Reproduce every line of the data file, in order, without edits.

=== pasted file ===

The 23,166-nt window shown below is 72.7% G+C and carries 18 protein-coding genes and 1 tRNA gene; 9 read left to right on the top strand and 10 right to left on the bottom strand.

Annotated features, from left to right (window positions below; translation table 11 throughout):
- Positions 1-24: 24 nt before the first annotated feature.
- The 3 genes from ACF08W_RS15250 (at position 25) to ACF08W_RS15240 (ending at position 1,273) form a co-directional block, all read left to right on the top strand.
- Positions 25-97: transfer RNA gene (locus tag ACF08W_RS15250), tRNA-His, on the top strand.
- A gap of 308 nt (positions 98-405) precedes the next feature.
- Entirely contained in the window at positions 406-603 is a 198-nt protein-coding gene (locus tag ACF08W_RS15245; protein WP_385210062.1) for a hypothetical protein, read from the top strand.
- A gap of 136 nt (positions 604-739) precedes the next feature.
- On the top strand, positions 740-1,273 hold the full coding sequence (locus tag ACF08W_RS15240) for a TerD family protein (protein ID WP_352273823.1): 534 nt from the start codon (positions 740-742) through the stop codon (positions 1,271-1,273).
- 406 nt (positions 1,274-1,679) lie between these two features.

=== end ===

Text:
The 23,166-nt window shown below is 72.7% G+C and carries 18 protein-coding genes and 1 tRNA gene; 9 read left to right on the top strand and 10 right to left on the bottom strand.

Annotated features, from left to right (window positions below; translation table 11 throughout):
- Positions 1-24: 24 nt before the first annotated feature.
- The 3 genes from ACF08W_RS15250 (at position 25) to ACF08W_RS15240 (ending at position 1,273) form a co-directional block, all read left to right on the top strand.
- Positions 25-97: transfer RNA gene (locus tag ACF08W_RS15250), tRNA-His, on the top strand.
- A gap of 308 nt (positions 98-405) precedes the next feature.
- Entirely contained in the window at positions 406-603 is a 198-nt protein-coding gene (locus tag ACF08W_RS15245; protein WP_385210062.1) for a hypothetical protein, read from the top strand.
- A gap of 136 nt (positions 604-739) precedes the next feature.
- On the top strand, positions 740-1,273 hold the full coding sequence (locus tag ACF08W_RS15240) for a TerD family protein (protein ID WP_352273823.1): 534 nt from the start codon (positions 740-742) through the stop codon (positions 1,271-1,273).
- 406 nt (positions 1,274-1,679) lie between these two features.